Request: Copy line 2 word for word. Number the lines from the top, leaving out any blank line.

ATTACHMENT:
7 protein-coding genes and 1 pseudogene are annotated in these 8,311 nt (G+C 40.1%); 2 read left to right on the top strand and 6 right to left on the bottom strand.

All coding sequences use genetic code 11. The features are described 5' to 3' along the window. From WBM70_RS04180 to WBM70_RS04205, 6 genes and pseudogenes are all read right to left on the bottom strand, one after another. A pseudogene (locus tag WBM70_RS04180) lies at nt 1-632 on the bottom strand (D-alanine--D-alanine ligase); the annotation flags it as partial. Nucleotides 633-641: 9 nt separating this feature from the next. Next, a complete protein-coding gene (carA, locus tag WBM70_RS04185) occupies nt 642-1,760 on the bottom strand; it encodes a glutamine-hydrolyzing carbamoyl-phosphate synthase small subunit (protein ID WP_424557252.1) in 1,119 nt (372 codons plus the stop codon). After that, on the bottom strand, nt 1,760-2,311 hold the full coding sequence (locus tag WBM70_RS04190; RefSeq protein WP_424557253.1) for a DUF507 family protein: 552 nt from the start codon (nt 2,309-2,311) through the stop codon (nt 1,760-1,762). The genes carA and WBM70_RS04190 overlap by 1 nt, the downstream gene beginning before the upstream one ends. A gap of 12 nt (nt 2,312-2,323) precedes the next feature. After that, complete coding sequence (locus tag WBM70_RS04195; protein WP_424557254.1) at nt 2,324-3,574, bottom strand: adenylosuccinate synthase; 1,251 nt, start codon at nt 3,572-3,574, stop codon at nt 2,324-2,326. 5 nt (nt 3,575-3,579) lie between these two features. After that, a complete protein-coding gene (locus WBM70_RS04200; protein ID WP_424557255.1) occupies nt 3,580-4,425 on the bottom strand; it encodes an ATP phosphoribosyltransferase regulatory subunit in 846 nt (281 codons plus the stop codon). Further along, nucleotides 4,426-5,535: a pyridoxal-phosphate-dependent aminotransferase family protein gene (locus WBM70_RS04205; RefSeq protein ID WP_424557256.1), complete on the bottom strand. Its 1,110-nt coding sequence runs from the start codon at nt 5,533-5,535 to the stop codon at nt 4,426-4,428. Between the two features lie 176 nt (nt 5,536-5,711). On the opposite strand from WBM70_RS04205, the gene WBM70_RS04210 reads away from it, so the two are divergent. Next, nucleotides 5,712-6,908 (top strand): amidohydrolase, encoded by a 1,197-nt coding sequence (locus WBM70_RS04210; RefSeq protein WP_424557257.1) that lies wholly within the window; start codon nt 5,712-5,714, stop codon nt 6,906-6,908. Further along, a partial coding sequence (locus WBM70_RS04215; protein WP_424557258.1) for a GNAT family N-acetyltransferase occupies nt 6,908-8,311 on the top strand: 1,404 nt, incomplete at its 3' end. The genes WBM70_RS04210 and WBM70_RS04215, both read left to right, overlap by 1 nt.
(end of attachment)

All coding sequences use genetic code 11. The features are described 5' to 3' along the window. From WBM70_RS04180 to WBM70_RS04205, 6 genes and pseudogenes are all read right to left on the bottom strand, one after another. A pseudogene (locus tag WBM70_RS04180) lies at nt 1-632 on the bottom strand (D-alanine--D-alanine ligase); the annotation flags it as partial. Nucleotides 633-641: 9 nt separating this feature from the next. Next, a complete protein-coding gene (carA, locus tag WBM70_RS04185) occupies nt 642-1,760 on the bottom strand; it encodes a glutamine-hydrolyzing carbamoyl-phosphate synthase small subunit (protein ID WP_424557252.1) in 1,119 nt (372 codons plus the stop codon). After that, on the bottom strand, nt 1,760-2,311 hold the full coding sequence (locus tag WBM70_RS04190; RefSeq protein WP_424557253.1) for a DUF507 family protein: 552 nt from the start codon (nt 2,309-2,311) through the stop codon (nt 1,760-1,762). The genes carA and WBM70_RS04190 overlap by 1 nt, the downstream gene beginning before the upstream one ends. A gap of 12 nt (nt 2,312-2,323) precedes the next feature. After that, complete coding sequence (locus tag WBM70_RS04195; protein WP_424557254.1) at nt 2,324-3,574, bottom strand: adenylosuccinate synthase; 1,251 nt, start codon at nt 3,572-3,574, stop codon at nt 2,324-2,326. 5 nt (nt 3,575-3,579) lie between these two features. After that, a complete protein-coding gene (locus WBM70_RS04200; protein ID WP_424557255.1) occupies nt 3,580-4,425 on the bottom strand; it encodes an ATP phosphoribosyltransferase regulatory subunit in 846 nt (281 codons plus the stop codon). Further along, nucleotides 4,426-5,535: a pyridoxal-phosphate-dependent aminotransferase family protein gene (locus WBM70_RS04205; RefSeq protein ID WP_424557256.1), complete on the bottom strand. Its 1,110-nt coding sequence runs from the start codon at nt 5,533-5,535 to the stop codon at nt 4,426-4,428. Between the two features lie 176 nt (nt 5,536-5,711). On the opposite strand from WBM70_RS04205, the gene WBM70_RS04210 reads away from it, so the two are divergent. Next, nucleotides 5,712-6,908 (top strand): amidohydrolase, encoded by a 1,197-nt coding sequence (locus WBM70_RS04210; RefSeq protein WP_424557257.1) that lies wholly within the window; start codon nt 5,712-5,714, stop codon nt 6,906-6,908. Further along, a partial coding sequence (locus WBM70_RS04215; protein WP_424557258.1) for a GNAT family N-acetyltransferase occupies nt 6,908-8,311 on the top strand: 1,404 nt, incomplete at its 3' end. The genes WBM70_RS04210 and WBM70_RS04215, both read left to right, overlap by 1 nt.